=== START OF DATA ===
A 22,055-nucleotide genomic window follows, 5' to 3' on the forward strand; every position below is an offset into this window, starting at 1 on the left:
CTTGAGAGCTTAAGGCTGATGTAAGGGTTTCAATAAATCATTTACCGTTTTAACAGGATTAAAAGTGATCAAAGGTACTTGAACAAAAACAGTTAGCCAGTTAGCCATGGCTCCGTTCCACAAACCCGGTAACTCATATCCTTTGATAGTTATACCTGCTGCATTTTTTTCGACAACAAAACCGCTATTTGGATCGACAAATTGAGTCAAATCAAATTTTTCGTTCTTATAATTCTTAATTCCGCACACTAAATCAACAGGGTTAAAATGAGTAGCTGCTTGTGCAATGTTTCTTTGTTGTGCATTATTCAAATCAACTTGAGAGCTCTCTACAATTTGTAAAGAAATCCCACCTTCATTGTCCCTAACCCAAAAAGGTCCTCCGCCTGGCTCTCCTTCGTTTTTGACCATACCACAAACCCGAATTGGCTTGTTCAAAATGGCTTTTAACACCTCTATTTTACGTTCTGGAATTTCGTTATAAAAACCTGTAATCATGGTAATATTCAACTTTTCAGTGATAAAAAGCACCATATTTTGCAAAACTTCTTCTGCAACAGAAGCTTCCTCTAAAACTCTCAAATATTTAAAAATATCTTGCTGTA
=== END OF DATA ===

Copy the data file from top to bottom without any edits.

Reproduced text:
A 22,055-nucleotide genomic window follows, 5' to 3' on the forward strand; every position below is an offset into this window, starting at 1 on the left:
CTTGAGAGCTTAAGGCTGATGTAAGGGTTTCAATAAATCATTTACCGTTTTAACAGGATTAAAAGTGATCAAAGGTACTTGAACAAAAACAGTTAGCCAGTTAGCCATGGCTCCGTTCCACAAACCCGGTAACTCATATCCTTTGATAGTTATACCTGCTGCATTTTTTTCGACAACAAAACCGCTATTTGGATCGACAAATTGAGTCAAATCAAATTTTTCGTTCTTATAATTCTTAATTCCGCACACTAAATCAACAGGGTTAAAATGAGTAGCTGCTTGTGCAATGTTTCTTTGTTGTGCATTATTCAAATCAACTTGAGAGCTCTCTACAATTTGTAAAGAAATCCCACCTTCATTGTCCCTAACCCAAAAAGGTCCTCCGCCTGGCTCTCCTTCGTTTTTGACCATACCACAAACCCGAATTGGCTTGTTCAAAATGGCTTTTAACACCTCTATTTTACGTTCTGGAATTTCGTTATAAAAACCTGTAATCATGGTAATATTCAACTTTTCAGTGATAAAAAGCACCATATTTTGCAAAACTTCTTCTGCAACAGAAGCTTCCTCTAAAACTCTCAAATATTTAAAAATATCTTGCTGTA